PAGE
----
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Smart Contract

A smart contract is a self-executing contract with the terms of agreement directly written into code, and deployed in a Blockchain.

Smart contracts are computer programs that facilitate, verify, or enforce the negotiation or performance of an agreement. They allow for trusted transactions and agreements to be carried out among disparate, anonymous parties without the need for a central authority, legal system, or external enforcement mechanism. They render transactions traceable, transparent, and irreversible through the use of blockchain.

Smart contracts were first proposed by computer scientist and cryptographer Nick Szabo in 1994. Szabo introduced the concept in a paper titled "Smart Contracts: Building Blocks for Digital Markets." In his work, he described the idea of self-executing contracts with the terms of the agreement directly written into code. These contracts would automatically execute when specific conditions were met, without requiring intermediaries.

The concept of smart contracts laid the groundwork for the development of blockchain technology, particularly the Ethereum blockchain. Ethereum, created by Vitalik Buterin and launched in 2015, is a decentralized platform that enables the creation and execution of smart contracts. While Nick Szabo's initial proposal was not implemented on a blockchain, it served as a significant inspiration for the development of smart contracts as we know them today.


Online betting platform that uses smart contracts.

  1. Two friends, Alice and Bob, want to bet on the outcome of a football game. They write a smart contract on the Ethereum blockchain, specifying that if Team A wins, Alice will receive $50 from Bob, and if Team B wins, Bob will receive $50 from Alice.
  2. The contract is then deployed to the Ethereum network. Once the game ends, a trusted sports news API sends the game result to the contract. The contract automatically executes and sends the money to the winner based on the rules defined in the contract.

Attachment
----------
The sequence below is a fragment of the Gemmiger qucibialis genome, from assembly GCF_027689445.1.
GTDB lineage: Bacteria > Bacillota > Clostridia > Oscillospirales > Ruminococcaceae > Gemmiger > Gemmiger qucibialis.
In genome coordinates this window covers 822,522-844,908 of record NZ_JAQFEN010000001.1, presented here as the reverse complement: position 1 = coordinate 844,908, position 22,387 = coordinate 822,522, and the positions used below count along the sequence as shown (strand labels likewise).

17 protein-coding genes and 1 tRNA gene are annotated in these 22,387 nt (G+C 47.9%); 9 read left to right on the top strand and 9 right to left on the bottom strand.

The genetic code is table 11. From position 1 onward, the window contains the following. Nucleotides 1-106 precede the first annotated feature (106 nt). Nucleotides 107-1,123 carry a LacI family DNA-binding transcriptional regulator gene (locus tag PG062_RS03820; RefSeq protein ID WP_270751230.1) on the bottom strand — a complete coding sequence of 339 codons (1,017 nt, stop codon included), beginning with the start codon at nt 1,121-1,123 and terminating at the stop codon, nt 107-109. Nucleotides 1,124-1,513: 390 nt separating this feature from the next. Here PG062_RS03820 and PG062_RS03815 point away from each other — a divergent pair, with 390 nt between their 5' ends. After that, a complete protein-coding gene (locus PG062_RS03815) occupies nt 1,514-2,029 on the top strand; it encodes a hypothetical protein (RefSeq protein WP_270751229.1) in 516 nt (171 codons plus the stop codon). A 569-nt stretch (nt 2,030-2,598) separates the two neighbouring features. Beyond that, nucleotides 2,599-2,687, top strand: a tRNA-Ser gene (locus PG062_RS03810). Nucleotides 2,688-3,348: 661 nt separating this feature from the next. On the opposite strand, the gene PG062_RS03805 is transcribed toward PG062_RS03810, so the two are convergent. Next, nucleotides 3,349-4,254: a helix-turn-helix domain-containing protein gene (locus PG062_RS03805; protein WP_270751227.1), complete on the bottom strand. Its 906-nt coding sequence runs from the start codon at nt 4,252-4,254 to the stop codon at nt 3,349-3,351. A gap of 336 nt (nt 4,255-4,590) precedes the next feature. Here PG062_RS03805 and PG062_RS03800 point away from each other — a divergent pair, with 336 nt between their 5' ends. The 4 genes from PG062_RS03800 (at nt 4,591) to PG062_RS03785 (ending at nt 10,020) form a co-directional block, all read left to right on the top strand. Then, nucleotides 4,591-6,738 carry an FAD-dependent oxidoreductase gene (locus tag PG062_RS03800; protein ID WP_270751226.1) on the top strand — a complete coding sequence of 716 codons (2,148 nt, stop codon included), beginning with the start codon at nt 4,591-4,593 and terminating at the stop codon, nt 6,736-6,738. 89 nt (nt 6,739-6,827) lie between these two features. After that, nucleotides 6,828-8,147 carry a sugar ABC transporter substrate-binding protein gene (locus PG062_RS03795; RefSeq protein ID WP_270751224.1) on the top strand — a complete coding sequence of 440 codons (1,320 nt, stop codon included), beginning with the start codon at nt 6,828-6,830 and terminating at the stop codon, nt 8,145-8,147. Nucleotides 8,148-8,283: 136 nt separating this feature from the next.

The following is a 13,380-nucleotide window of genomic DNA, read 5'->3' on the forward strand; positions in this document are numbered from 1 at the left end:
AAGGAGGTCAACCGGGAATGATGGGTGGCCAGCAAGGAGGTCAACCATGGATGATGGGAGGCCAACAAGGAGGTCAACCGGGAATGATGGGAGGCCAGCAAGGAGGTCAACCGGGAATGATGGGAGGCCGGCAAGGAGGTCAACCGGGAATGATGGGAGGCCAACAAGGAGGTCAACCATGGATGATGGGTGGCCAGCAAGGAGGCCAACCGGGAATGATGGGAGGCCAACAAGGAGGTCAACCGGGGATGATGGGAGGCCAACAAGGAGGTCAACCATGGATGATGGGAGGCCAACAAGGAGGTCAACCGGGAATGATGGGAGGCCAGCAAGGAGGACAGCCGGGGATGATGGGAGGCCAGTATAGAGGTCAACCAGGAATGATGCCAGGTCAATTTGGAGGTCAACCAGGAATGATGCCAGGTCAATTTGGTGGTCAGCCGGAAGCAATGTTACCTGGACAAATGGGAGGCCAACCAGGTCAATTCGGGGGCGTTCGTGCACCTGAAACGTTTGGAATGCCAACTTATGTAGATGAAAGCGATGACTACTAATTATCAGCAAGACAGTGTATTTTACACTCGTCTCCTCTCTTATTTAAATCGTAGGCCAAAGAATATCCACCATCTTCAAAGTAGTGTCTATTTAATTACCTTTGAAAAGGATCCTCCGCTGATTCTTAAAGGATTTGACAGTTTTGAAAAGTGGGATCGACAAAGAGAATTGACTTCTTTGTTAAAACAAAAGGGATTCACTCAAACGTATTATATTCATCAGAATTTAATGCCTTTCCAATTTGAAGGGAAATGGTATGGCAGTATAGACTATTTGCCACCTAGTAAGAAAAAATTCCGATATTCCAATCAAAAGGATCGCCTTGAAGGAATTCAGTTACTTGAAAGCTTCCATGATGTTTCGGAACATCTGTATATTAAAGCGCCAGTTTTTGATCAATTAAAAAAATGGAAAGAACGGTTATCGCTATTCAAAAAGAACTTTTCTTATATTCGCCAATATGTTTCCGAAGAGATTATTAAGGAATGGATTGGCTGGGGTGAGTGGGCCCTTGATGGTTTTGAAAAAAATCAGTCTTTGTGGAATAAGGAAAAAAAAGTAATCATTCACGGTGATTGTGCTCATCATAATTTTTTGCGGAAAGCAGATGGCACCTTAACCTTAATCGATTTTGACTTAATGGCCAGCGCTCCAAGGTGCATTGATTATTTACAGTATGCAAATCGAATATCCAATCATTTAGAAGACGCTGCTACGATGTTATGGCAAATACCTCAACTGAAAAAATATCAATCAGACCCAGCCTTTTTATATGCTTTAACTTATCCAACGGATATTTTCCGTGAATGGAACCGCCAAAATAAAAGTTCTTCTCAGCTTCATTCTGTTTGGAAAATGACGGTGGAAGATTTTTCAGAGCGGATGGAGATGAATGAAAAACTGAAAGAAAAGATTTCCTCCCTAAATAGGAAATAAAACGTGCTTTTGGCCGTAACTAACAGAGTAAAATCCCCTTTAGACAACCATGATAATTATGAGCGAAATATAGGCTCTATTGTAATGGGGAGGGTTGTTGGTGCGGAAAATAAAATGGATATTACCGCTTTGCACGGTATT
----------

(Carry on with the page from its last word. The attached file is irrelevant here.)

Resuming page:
3. The rules are predefined and cannot be changed once deployed, making the bet fair and free of disputes. The smart contract automatically enforces the bet, without needing a third party.

Insurance Claim Processing using Smart Contracts

Let's consider an insurance company that offers a policy for flight delay compensation. The traditional process to claim compensation can be cumbersome, involving the passenger filing a claim after the delay and then waiting for the insurance company to verify the information and process the claim, which could take several weeks.

With smart contracts, this process can be automated and sped up.

  1. The terms of the insurance policy can be written into a smart contract and deployed on the blockchain.
  2. The smart contract can be connected to trusted external data sources (Oracles) like flight data APIs.
  3. When a policyholder purchases a policy, a new smart contract instance is created with the details.
  4. If a flight is delayed beyond the defined terms in the policy, the Oracle triggers the smart contract automatically, and the payout to the policyholder is initiated immediately, without the need for the policyholder to file a claim manually.

This not only simplifies the process but also makes it transparent and increases trust in the system, as the terms are pre-agreed, immutable, and the execution is automatic.


Blockchain and Technology
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